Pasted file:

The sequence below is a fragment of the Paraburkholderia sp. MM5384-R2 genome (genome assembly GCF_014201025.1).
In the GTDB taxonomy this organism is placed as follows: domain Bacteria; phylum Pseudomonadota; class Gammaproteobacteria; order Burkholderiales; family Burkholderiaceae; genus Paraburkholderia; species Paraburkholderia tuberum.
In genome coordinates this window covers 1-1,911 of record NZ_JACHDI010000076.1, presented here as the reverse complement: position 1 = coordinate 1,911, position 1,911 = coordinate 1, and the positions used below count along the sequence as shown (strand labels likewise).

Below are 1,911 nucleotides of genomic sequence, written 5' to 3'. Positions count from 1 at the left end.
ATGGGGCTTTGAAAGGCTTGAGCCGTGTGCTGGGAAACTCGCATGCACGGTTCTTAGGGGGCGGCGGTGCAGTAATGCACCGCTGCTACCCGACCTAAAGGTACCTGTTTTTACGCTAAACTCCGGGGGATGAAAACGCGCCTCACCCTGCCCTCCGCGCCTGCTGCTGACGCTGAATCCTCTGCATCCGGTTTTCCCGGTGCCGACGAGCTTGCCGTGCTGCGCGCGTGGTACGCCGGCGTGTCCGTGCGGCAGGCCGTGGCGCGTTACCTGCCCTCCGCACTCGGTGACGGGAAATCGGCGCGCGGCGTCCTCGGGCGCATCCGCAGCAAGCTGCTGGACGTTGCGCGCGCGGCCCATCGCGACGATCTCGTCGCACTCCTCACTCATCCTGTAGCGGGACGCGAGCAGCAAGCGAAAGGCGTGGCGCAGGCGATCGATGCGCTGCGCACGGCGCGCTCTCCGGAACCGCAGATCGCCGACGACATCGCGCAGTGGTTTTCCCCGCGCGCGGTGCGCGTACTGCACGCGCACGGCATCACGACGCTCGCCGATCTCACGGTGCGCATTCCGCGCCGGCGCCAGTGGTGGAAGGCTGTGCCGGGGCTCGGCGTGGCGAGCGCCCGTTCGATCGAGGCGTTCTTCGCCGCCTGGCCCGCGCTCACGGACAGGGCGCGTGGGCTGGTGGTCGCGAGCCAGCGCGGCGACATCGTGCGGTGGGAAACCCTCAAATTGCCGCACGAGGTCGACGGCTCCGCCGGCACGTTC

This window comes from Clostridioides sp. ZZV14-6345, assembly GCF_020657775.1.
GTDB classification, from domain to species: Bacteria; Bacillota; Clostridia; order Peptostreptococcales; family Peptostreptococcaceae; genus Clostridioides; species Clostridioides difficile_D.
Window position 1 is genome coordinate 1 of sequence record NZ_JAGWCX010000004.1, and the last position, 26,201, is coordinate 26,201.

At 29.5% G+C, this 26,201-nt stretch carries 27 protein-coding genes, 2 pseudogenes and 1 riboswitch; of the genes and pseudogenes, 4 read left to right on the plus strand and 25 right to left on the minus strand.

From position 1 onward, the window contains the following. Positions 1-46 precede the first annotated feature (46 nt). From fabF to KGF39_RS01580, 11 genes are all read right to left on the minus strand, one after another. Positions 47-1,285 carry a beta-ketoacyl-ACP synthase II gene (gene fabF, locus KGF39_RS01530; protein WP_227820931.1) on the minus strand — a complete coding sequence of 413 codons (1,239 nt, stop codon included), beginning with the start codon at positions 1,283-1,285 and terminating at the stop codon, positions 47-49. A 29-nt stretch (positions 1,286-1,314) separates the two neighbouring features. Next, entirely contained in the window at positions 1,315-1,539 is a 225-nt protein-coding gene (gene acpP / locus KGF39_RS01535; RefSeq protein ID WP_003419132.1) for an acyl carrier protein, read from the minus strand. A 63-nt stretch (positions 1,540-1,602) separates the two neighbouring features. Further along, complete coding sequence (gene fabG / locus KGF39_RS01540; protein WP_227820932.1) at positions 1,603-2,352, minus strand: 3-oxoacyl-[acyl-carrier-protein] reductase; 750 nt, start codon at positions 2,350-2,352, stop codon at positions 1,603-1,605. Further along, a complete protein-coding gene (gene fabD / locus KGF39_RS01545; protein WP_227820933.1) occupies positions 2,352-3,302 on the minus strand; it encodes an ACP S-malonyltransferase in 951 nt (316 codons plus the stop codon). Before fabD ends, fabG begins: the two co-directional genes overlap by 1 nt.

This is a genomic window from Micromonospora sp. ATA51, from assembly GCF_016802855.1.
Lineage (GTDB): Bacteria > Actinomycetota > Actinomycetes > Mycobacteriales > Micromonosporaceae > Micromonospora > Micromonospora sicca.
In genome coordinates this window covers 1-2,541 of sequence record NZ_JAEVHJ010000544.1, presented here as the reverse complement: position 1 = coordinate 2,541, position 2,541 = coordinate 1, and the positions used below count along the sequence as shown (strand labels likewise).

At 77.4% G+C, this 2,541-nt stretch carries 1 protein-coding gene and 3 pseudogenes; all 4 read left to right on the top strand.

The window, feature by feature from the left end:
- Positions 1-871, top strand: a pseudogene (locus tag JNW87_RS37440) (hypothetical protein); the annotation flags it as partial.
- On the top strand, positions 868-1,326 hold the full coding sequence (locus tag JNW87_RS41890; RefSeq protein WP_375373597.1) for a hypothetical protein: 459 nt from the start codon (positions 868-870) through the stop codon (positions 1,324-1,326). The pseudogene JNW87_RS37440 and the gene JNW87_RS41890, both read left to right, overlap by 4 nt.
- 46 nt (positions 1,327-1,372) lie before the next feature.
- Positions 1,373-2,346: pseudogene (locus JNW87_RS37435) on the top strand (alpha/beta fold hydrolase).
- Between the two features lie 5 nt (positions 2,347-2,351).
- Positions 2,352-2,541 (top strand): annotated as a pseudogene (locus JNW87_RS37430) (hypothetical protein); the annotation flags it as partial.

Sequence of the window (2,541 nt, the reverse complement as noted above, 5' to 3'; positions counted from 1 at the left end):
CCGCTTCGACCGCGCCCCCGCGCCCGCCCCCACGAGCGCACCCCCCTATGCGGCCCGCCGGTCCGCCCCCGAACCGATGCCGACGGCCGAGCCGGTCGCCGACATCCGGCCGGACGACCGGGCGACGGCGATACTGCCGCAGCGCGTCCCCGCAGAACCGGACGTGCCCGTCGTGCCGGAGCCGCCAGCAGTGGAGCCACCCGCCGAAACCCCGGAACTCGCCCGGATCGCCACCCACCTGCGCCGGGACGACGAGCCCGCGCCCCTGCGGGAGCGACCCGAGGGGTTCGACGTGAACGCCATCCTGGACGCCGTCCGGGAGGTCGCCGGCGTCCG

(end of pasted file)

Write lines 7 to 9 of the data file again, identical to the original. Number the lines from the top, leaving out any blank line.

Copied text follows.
GTDB classification, from domain to species: Bacteria; Bacillota; Clostridia; order Peptostreptococcales; family Peptostreptococcaceae; genus Clostridioides; species Clostridioides difficile_D.
Window position 1 is genome coordinate 1 of sequence record NZ_JAGWCX010000004.1, and the last position, 26,201, is coordinate 26,201.

At 29.5% G+C, this 26,201-nt stretch carries 27 protein-coding genes, 2 pseudogenes and 1 riboswitch; of the genes and pseudogenes, 4 read left to right on the plus strand and 25 right to left on the minus strand.